Board Files Charges Against Charter School Mgmt: Regina Medina of PhillyNews.com writes that the National Labor Relations Board has filed a complaint against Olney Charter High School in Pennsylvania after teachers and staff alleged that school officials threatened and interrogated them in response to a union organizing effort. The charges, brought by the Alliance of Charter School Employees, will be argued at a hearing on October 15, 2013, in front of an Administrative Law Judge (ALJ). We will keep you posted as this matter moves towards a resolution.
BART Proposals $100 million Apart: Mike Rosenberg of the San Jose Mercury News writes that yesterday’s news shedding some positive light on the Bay Area Rapid Transit (BART) labor negotiations was merely wishful thinking, as the two sides are reportedly almost $100 million apart on their respective negotiating positions. That number, put forward by a union spokesperson last night in front of the Panel appointed by Governor Brown to assist in negotiations, was countered by BART management, who believe that the difference in proposals amounts to about $56 million.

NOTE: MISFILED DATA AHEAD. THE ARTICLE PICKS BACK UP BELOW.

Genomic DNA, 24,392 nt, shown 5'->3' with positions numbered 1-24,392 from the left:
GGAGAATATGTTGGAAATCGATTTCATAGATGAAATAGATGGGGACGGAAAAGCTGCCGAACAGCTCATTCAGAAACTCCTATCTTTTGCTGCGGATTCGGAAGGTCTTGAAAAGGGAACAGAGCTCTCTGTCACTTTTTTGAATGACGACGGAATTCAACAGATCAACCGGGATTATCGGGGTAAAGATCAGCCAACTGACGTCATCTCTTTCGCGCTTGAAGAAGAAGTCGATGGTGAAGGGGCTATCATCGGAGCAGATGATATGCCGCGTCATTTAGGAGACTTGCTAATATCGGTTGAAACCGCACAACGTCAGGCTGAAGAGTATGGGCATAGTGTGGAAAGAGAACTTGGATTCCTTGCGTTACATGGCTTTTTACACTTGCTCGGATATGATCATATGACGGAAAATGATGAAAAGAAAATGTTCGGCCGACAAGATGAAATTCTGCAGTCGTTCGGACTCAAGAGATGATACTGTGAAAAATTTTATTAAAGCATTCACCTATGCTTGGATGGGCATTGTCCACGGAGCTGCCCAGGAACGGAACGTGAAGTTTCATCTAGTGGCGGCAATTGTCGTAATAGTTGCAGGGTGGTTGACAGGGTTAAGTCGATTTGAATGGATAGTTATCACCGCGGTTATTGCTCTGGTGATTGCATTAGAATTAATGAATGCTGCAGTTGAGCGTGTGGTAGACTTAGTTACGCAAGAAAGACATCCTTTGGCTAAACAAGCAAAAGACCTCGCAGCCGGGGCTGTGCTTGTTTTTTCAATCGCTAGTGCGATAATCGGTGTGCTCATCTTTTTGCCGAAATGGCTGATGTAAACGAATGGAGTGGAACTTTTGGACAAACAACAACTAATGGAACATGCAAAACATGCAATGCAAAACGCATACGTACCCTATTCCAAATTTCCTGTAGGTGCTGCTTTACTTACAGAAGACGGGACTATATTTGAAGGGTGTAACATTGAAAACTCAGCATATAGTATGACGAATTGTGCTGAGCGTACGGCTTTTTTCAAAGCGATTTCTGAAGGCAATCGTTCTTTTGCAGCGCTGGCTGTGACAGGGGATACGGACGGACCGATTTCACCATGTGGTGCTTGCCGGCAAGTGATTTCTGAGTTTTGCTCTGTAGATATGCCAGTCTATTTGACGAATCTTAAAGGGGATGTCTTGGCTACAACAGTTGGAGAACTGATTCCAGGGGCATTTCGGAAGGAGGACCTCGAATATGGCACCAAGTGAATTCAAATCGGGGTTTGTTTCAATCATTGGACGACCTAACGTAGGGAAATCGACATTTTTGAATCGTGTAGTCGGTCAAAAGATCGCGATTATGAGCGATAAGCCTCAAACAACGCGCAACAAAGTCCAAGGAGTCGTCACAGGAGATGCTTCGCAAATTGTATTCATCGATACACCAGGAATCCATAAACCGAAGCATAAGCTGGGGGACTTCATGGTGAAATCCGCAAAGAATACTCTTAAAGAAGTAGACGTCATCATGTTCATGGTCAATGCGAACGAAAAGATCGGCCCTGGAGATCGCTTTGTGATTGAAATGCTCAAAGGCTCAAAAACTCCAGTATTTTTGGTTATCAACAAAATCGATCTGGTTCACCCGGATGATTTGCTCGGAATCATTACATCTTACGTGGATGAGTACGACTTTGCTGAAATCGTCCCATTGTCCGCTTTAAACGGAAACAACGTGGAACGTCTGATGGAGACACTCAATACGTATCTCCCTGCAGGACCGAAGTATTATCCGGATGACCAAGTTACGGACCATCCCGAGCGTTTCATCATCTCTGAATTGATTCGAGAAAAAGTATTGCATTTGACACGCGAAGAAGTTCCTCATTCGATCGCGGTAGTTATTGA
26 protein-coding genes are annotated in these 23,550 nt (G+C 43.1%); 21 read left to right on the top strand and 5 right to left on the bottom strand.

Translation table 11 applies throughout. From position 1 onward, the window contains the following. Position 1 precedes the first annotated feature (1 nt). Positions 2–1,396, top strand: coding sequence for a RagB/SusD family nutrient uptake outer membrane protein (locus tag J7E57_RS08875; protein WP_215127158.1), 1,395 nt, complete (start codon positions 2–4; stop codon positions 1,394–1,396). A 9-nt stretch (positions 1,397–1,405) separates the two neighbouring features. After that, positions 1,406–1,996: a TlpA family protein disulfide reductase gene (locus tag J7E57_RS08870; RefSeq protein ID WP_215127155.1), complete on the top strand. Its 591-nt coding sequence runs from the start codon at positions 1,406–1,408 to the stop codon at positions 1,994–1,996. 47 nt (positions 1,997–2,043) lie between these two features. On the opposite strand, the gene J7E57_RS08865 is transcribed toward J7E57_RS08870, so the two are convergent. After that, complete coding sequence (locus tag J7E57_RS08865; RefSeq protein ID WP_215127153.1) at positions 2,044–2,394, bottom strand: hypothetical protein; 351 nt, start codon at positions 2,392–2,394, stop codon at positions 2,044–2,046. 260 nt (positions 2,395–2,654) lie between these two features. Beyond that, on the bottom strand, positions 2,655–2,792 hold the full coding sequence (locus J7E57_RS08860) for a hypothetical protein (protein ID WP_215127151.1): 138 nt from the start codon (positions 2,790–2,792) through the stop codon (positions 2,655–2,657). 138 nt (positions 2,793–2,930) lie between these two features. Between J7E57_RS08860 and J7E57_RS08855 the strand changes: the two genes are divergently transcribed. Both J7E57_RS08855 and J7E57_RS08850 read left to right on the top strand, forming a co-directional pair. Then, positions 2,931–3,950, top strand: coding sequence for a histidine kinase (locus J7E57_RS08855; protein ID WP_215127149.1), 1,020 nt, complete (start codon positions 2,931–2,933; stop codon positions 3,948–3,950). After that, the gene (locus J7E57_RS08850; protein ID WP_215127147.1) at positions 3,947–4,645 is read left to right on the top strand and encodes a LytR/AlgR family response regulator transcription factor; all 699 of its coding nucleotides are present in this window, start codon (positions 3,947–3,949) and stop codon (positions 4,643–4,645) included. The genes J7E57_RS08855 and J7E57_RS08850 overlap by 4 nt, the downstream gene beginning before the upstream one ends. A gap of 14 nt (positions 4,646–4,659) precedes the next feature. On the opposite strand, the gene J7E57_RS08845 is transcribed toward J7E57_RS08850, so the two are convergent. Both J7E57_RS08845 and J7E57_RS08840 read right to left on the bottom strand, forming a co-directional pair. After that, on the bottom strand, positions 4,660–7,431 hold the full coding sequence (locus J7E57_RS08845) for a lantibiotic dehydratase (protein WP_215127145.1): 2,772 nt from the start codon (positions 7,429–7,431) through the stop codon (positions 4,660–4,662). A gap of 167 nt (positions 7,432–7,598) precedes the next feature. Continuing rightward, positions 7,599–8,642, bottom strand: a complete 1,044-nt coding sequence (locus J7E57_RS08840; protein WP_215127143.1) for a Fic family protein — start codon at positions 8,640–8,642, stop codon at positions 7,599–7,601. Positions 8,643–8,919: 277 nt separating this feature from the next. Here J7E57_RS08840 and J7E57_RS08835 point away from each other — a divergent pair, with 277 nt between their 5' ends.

Either way, a deal before this coming Sunday looks incredibly unlikely. The union is pushing a 21.5% pay increase for employees over the coures of three years, with only a 6.5% increase in pension contributions. Management, on the other hand, has offered a 9% increase in wages with a corresponding 5% increase in pension contributions over hte same time period. We will certainly keep you up to date on any progress made in these talks before Sunday’s deadline.
MLB Players Union Backs A-Rod in Steroid Row: The Associated Press reports that the Major League Baseball Players Association (MLBPA) has decided to cash in its chips and appeal the unprecedented 211-game suspension of New York Yankees ballplayer Alex Rodriguez.. Rodriguez, suspended earlier this week by the League for allegedly taking performance-enhancing drugs (PEDs) and then attempting to cover up evidence, will now have his case heard by an independent arbitrator per the MLB’s collective bargaining agreement. In the interim, Rodriguez can play baseball.
"I don’t think any of us thought it was going to be any different," Yankees manager Joe Girardi said. "As far as having a reaction, it’s kind of what I expected. It’s part of the process that was negotiated between MLB and the players’ association and you let it play out. I expect him to play a lot. We need him to help us."
A spokesperson from the MLB declined comment. Arbitrator Fred Horowitz has already been appointed to hear the case, which is not expected to begin until November of this year at the earliest. We will be following this dispute and will make sure to keep you posted.
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